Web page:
Currently reading: Aston Martin to cut 500 jobs due to reduced sports car production
British firm bids to increase profitability through reducing production levels of sports car lines

Aston Martin is planning to cut up to 500 jobs from its 2600-strong workforce as part of a £10 million cost-cutting programme in the wake of the coronavirus crisis.

The struggling British car maker says that the planned job cuts are intended to help boost profitability by bringing its cost base in line with reduced production levels of its sports car lines.

That's part of recently outlined plan that Aston Martin says will enable it to deliver profitable growth.

In a statement, Aston Martin said that strategic plan requires a “fundamental reset, which includes a planned reduction in front-engined sports car production to rebalance supply to demand”. 

Aston Martin will launch a consultation process with employees and trade unions over the job cuts, which it says are part of a range of “decisive” actions taken to lower costs and expenditure. 

These include operating cost-cuts of around £10m in addition to a previously announced set of £10m savings. Aston Martin also planning to reduce manufacturing costs by £8m and capital expenditure by £10m, with related cash restructuring costs totalling £12m this year.

Aston Martin recorded a pre-tax loss of £118.9m in the first three months of 2020, with sales and production affected by the pandemic. The firm is gearing up to launch the crucial DBX SUV this year and recently named Mercedes-AMG chief Tobias Moers as its new chief executive to replace Andy Palmer.

Meanwhile, a regulatory filing recently revealed that Aston Martin's second-biggest shareholder, Investment Industrial Advisors Limited, has reduced its stake in the firm. In the document, the company listed a stake of 14.99% in the British car maker, compared with 19.92% previously.


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James Attwood

James Attwood, digital editor
Title: Acting magazine editor

James is Autocar's acting magazine editor. Having served in that role since June 2023, he is in charge of the day-to-day running of the world's oldest car magazine, and regularly interviews some of the biggest names in the industry to secure news and features, such as his world exclusive look into production of Volkswagen currywurst. Really.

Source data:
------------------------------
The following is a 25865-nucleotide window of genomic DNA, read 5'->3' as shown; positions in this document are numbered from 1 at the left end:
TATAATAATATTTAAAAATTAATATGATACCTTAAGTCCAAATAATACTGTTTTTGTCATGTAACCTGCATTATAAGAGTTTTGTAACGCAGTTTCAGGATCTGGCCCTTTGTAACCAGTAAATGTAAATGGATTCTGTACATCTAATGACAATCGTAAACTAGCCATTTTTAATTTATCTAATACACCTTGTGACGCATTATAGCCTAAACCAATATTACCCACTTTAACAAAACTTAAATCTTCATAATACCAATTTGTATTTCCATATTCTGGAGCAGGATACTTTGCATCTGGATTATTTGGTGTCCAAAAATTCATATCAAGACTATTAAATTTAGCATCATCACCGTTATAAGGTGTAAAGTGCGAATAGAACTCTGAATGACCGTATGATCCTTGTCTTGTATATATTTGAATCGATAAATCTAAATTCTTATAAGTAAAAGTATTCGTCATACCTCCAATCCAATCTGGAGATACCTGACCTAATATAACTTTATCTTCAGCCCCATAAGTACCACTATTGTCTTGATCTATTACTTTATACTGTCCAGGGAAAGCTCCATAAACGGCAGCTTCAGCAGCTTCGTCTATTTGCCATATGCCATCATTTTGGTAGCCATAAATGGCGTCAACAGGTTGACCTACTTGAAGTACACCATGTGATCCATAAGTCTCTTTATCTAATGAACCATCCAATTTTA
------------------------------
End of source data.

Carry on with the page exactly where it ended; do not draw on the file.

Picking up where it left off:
Before first joining Autocar in 2017, James spent more than a decade in motorsport journalist, working on Autosport,, F1 Racing and Motorsport News, covering everything from club rallying to top-level international events. He also spent 18 months running Move Electric, Haymarket's e-mobility title, where he developed knowledge of the e-bike and e-scooter markets. 

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lambo58 4 June 2020

As I have said about this

As I have said about this brand, Bumbling from one crisis to another. Get a young aspiring team from the design colleges to replace the bland dinosaurs we have today keeping the heritage designs of the traditional carswith modern tech and AM interiors.

Lesxus LC makes their present range seem like the ark in everyway and overpriced to boot


manicm 4 June 2020

A large part of the problem

A large part of the problem is that the DBX should have been launched 6 months ago.

But before every Tom, Dick and Harry gets on their high horse about Aston, it's more telling and significant that McLaren axed 1200 staff. 1200! This proved my point that you can only recycle the same engine platform so many times under different bodies. It also proves my point that not many are interested in the new GT, which is neither fish nor fowl if one wants to make a spacious GT car. Adults can actually sit in the rear of the new Continental GT for short distances at least. It reeks of Lotus' 'Business class by Lotus' debacle when it launched the Europa.

McLaren have painted themselves into a corner.

CharlieBrown 4 June 2020

It’s going to take some time

It's going to take some time to undue the mistakes of the past few years - but this Lawrence Stroll is certainly showing his metal now